Refuses to Commit to State Legislation to Restrict Junk Food Promotion
The Tasmanian Greens today called on the Health Minister to take seriously the issue of childhood obesity and the scientifically-proven impact of a poor diet on the physical and mental health of young people, and to commit to enact state-based legislation to restrict the promotion of junk food in Tasmania.
Greens Health spokesperson Cassy O’Connor MP asked the Minister in Question Time today whether she would heed the call of the National Obesity Coalition to enact state-based legislation to restrict junk food advertising, but the Minister effectively threw her hands in the air and committed only to continued talks at a national Ministerial level.
“There is an alarming body of medical evidence confirming that high consumption of fatty, sugary and highly processed foods contributes to “negative psycho-social outcomes” such as anti-social behaviour, depression and Attention Deficit Hyperactivity Disorder (ADHD) among young people,” Ms O’Connor said.
“Experts also estimate there are at least 2000 young Tasmanians are socially marginalised because of such conduct disorders and it is reasonable to draw a link between poor diet and the difficulties face by some of these young Tasmanians.”
“The National Obesity Policy Coalition, made up of medical and paediatric experts, has written to State and Territory Health Ministers with a proposal for the States and Territories to enact legislation to restrict junk food advertising on free-to-air TV, commercial radio, on billboards and public transport, in retail outlets, for competitions and give-aways, at child-oriented services, in unsolicited pamphlets or flyers, and in product placements.”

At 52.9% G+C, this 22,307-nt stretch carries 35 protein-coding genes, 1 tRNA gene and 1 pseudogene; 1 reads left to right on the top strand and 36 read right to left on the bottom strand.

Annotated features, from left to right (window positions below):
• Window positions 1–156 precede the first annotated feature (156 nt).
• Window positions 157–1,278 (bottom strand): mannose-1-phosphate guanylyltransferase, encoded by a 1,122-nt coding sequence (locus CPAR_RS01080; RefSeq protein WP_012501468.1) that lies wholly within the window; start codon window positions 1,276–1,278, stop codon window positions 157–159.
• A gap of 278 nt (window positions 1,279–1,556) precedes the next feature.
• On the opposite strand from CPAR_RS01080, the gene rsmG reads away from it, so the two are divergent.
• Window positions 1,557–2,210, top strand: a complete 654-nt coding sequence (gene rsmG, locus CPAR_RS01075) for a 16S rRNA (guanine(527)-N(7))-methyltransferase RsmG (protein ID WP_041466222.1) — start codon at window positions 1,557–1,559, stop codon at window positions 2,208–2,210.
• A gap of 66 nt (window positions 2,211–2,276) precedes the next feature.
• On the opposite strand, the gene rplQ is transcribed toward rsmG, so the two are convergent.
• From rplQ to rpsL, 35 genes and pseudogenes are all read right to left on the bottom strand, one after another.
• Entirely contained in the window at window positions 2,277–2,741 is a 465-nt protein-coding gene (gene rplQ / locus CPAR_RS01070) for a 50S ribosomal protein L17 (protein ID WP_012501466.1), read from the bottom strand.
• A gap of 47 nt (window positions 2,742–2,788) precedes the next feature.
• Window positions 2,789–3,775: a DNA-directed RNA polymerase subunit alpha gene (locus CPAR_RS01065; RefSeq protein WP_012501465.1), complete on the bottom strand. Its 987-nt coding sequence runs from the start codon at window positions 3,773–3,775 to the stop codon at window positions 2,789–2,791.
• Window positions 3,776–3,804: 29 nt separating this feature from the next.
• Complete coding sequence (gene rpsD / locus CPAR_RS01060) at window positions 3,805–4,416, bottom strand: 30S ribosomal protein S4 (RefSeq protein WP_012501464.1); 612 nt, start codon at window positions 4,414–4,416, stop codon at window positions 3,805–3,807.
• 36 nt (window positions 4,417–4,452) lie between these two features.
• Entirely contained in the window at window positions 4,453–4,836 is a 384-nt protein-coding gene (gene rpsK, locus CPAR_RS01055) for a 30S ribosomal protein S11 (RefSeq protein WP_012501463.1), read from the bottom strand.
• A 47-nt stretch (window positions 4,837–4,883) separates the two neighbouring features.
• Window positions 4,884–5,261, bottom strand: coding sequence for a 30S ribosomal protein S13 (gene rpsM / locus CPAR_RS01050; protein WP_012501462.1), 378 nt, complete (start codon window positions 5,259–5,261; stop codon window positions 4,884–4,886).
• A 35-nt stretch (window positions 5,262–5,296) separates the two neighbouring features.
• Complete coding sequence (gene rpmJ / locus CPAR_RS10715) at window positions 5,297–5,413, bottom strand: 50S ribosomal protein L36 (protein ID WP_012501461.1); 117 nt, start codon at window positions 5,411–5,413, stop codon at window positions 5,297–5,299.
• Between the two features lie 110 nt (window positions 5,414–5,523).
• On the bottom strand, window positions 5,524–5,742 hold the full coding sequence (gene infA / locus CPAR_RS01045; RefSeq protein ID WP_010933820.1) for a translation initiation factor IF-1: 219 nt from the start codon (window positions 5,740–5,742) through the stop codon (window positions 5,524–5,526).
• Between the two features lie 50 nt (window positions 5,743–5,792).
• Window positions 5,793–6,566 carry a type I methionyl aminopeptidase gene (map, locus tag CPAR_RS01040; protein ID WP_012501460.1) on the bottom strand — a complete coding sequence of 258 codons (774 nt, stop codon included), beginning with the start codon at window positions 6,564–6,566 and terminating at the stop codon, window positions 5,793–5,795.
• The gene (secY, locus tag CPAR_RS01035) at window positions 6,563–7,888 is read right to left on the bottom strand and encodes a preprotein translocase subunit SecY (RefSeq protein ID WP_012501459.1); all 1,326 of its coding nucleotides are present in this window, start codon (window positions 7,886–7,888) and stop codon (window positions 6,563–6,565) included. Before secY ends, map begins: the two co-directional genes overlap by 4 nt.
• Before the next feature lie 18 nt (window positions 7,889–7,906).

“The Bartlett Government clearly has the power to legislate to limit the negative health messages young Tasmanians are exposed to, and to improve their physical and mental health as a result, yet the Minister today confirmed there would be no independent move by Tasmania to act on this issue.”
“It’s just straight-forward buck-passing on the Minister’s part. There is a clear capacity for the State to act, yet all we got out of the Minister in Question Time today was a commitment to talk about the issue more with her State, Territory and Federal counterparts.”
“The health of our children is too important for a government to fail to act when it has the capacity and direction from experts to do so, and I call on the Minister to reconsider for the sake of Tasmania’s youth and their ability to be happy, engaged citizens into the future,” Ms O’Connor said.
 “Growing Up in Australia: the Longitudinal Study of Australia’s Children”,
 “Kids on Outer as Society Changes”, The Mercury, 6 November 2009
Cassy O’Connor MP Greens’ Health Spokesperson